What Does An Audiologist Do?

Hearing Doctor

An audiologist is a healthcare professional that is focused on healthy hearing and balance. If you have hearing loss, they are your partner in better hearing. They work to help you better hear the world around you and live comfortably with tinnitus. They evaluate, diagnose, treat and manage balance disorders in people of all ages.

Audiology is fast growing field. The Bureau of Labor Statistics estimates job growth of 29 percent between 2014 and 2024. U.S. News & World Report has ranked it as a “Best Career” opportunity for many years.

Traditionally, Audiologists earn a Doctor of Audiology (AuD) Degree. But they can attain other doctoral degrees such as PhD or ScD. In addition to obtaining an advanced degree, audiologists must be licensed in the state where they practice and participate in continuing education.

Audiologists change lives

Audiologists undergo extensive training so they can make a positive difference in the lives of the people they treat. Audiologists change lives for the better by:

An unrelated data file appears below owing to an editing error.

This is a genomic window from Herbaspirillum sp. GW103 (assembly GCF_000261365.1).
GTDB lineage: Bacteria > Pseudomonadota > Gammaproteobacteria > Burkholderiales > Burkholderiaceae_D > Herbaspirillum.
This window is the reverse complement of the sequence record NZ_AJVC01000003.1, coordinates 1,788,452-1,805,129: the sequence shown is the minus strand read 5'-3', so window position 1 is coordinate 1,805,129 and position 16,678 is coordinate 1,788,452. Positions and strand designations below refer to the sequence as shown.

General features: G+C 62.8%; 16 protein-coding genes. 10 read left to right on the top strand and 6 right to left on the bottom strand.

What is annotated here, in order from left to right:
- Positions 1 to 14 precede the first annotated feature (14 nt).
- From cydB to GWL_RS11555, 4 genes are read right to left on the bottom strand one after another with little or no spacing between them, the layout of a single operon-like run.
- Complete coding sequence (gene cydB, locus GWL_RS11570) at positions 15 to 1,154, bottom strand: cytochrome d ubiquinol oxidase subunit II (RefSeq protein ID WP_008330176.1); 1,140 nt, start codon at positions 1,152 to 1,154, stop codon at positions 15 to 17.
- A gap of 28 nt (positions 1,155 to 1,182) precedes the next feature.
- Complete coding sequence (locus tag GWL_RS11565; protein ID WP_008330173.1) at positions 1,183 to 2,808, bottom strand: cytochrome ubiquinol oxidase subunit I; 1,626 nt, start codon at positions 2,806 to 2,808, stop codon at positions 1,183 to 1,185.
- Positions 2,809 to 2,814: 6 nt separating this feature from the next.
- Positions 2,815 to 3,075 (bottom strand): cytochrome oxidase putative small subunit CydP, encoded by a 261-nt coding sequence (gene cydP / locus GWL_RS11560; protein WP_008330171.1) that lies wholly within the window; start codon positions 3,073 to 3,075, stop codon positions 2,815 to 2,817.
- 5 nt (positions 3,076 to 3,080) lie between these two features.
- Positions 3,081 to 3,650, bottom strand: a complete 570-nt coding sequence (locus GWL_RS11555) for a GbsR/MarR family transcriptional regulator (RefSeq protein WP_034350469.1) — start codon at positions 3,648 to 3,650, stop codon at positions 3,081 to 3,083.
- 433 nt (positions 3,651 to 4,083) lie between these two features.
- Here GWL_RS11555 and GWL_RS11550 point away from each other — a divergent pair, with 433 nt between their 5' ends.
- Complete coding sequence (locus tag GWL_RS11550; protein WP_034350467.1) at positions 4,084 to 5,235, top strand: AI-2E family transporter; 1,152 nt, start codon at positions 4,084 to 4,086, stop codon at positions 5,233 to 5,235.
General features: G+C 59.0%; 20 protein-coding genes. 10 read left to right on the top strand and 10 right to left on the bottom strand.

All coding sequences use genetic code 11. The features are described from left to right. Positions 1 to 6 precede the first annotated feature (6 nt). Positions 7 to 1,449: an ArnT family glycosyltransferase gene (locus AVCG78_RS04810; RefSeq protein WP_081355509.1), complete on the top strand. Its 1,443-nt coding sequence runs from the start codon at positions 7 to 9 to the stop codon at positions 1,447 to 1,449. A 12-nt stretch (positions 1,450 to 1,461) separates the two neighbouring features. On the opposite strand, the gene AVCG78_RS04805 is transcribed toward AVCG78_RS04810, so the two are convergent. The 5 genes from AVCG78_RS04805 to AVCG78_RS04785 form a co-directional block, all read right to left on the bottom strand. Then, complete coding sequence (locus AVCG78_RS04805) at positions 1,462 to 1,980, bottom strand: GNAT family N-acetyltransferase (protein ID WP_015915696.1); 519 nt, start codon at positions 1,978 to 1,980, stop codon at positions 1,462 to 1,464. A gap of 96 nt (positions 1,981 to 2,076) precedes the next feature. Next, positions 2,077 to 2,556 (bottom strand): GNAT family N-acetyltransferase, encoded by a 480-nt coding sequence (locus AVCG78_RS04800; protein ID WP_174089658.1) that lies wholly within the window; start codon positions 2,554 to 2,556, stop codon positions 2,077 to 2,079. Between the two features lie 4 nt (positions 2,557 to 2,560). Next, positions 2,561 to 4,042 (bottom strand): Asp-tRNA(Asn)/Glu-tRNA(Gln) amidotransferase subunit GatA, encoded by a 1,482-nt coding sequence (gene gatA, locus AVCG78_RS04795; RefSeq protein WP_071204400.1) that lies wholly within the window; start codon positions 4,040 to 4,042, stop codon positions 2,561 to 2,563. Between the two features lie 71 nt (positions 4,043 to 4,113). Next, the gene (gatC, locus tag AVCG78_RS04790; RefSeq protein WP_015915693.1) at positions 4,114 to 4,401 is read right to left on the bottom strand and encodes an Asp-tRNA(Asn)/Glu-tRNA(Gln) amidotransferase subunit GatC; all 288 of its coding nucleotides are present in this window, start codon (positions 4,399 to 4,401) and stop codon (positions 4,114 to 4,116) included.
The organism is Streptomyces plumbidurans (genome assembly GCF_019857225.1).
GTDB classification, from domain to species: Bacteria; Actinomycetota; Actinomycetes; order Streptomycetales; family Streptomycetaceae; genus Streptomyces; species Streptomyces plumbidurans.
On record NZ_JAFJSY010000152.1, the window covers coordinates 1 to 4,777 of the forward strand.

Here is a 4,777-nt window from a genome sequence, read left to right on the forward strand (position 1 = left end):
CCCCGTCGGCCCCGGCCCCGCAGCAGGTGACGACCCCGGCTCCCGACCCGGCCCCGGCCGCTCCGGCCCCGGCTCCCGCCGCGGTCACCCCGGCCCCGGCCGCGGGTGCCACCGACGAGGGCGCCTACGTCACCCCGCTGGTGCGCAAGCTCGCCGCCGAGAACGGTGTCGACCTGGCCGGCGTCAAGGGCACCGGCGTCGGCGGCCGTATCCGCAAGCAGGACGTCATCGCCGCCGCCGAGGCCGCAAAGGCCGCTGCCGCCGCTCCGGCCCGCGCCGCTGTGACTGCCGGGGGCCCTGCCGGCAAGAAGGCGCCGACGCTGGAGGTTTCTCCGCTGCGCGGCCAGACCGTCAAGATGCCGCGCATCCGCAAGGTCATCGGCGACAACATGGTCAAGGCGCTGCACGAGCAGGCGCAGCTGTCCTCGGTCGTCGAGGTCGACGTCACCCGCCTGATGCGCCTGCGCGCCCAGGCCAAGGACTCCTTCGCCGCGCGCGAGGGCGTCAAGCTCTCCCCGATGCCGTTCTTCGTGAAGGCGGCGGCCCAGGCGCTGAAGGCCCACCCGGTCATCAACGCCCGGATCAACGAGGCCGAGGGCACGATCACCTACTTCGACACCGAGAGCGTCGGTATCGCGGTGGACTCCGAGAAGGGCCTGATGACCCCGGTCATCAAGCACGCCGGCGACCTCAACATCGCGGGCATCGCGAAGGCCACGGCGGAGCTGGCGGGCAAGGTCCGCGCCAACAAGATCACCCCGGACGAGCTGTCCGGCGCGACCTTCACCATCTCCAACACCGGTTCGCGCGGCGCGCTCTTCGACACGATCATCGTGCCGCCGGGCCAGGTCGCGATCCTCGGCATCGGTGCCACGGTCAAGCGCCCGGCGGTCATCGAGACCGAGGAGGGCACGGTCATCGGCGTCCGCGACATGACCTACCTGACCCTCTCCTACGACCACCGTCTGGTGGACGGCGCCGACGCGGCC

• Helping people understand how language is learned, processed and spoken
  • Evaluating if hearing loss affects a child's ability to speak and learn
  • Assessing the health of their patient’s ears and auditory nerves
  • Identifying hearing loss
  • Providing therapy related to hearing loss and tinnitus
  • Fitting and programming hearing aids
  • Teaching lip reading, sign language and other communication techniques

You can find audiologists hard at work in a variety of settings. Look for audiologists in:

  • Private practices
  • Clinics
  • Hospitals
  • Universities
  • K-12 schools
  • Government, military and Veterans’ Administration hospitals.

Audiologists are technology experts

Audiologists are constantly researching and developing new technology to help people with hearing loss or tinnitus live life to the fullest. Recent technological advances include hearing aids so small they fit completely in the ear canal and cochlear implants. Audiologists have been instrumental in the development of visually-based alerting devices (ADs) to notify the hearing-impaired and deaf people of dangerous situations or special circumstances. These range from alarm clocks with strobe lights to pillow inserts that vibrate, as well as and fire and smoke alarms that provide a visual alert. Tinnitus treatment now includes masking devices and coping strategies developed by audiologists.

No matter your age, audiologists are prepared to be your partner in better hearing and balance. Schedule an appointment with an audiologist in your area today and find out what they can do to improve your auditory health!